Colorado elects first openly transgender person to state Legislature

ARVADA, Colo. -- It was a call for which Brianna Titone had been waiting hours -- even days.

One of Colorado's closest races was finally decided Saturday afternoon as Republican candidate Vicky Pyne called Titone to congratulate Titone in the middle of her interview with FOX31.

Colorado House District 27, which covers part of the northwest Denver metro area, was ultimately decided by just 368 votes. However, the historical significance of the vote is far-reaching.

Brianna Titone is now the first openly transgender legislator in Colorado history.

"This is what I was waiting for," she said as she hung up the phone.

Titone says she chose not to focus on her gender identity while campaigning. Instead, she focused on the issues she's passionate about, especially education funding.

However, she admits the historical significance of her victory is a win for equal rights.

"While I was running to represent the district that I live in and fulfill the needs of those people, it was important to me to also represent trans people in Colorado and across the country," she said. "Being out as trans gives people carte blanche to say, 'I discriminate against you because you're different.' That's really the big distinction about being an openly trans person running for office, because I'm really putting myself out there with that vulnerability."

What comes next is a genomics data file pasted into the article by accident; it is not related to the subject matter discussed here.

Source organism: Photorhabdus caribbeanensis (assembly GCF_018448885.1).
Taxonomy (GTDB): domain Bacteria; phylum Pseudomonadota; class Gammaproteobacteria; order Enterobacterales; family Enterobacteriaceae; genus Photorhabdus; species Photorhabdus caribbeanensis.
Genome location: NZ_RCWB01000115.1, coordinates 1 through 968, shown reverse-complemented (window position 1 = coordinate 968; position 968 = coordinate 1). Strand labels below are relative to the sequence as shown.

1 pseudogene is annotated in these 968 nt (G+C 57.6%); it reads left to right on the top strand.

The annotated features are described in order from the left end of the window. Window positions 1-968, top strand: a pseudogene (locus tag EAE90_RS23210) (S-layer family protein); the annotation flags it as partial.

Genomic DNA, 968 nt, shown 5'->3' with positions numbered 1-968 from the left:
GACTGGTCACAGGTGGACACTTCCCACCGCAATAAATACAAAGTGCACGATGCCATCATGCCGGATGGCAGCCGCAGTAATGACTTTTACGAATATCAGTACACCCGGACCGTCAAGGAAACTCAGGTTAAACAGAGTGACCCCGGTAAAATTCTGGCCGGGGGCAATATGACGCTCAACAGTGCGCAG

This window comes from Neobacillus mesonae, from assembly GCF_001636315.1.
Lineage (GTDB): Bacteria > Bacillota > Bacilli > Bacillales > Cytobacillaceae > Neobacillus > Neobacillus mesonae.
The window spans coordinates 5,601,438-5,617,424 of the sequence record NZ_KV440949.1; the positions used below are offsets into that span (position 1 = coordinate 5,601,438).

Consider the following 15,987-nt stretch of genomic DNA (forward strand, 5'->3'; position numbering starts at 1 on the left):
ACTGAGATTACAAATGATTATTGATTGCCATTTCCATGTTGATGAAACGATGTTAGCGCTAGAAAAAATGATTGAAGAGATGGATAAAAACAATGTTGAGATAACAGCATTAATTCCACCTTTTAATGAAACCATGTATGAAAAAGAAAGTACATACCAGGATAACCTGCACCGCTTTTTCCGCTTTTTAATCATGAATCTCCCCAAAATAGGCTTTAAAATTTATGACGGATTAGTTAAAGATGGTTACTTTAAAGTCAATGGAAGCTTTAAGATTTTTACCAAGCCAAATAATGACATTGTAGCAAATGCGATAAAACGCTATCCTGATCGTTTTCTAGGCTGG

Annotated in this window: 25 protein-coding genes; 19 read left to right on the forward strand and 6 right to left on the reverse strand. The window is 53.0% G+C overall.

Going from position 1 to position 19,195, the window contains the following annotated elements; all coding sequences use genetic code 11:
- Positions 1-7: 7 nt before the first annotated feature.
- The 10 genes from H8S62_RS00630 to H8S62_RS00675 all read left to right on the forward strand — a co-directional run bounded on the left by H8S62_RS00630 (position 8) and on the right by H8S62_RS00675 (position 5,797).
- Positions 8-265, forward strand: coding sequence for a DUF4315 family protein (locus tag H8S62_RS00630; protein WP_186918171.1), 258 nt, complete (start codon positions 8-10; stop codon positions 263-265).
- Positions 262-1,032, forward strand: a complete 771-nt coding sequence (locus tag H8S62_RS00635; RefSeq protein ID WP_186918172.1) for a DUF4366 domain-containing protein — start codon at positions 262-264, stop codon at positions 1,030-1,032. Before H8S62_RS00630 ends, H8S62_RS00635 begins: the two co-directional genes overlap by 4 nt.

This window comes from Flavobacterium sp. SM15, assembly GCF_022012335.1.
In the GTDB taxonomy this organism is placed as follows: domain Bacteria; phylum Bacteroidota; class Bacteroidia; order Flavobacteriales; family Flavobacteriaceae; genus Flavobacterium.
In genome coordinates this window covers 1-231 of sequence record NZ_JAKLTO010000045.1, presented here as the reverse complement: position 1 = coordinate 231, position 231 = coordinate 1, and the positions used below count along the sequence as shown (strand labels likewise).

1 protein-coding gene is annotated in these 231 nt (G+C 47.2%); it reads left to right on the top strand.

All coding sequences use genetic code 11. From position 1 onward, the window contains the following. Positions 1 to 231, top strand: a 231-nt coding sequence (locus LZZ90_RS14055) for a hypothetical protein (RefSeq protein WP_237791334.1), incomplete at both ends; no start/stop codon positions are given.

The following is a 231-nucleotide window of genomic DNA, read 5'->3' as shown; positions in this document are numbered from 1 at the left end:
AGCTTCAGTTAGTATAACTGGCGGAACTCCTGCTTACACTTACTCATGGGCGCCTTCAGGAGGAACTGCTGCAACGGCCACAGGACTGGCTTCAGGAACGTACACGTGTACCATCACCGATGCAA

She says her opponent avoided attacks aimed at her gender identity, but she did receive some from people while campaigning.

"There were a couple of things that happened at doors where people said some mean things," she says. "But at the doors, people were pretty intent on talking about the issues, because that's what I focused on, to make sure I was there to find out what was important to them."

Titone has degrees in physics and geology, and believes her science background will be beneficial at the Colorado Capitol.

"So many people are not tuned into politics. They tune into federal politics, but not state politics. So, going to the door, talking to them, allows me to find out what people are really [needing] and what they want. And I told them our conversation at the door is not the last one we're going to have. We're going to have more in the future, and I welcome those conversations so I can figure out what we really need to do," she said.

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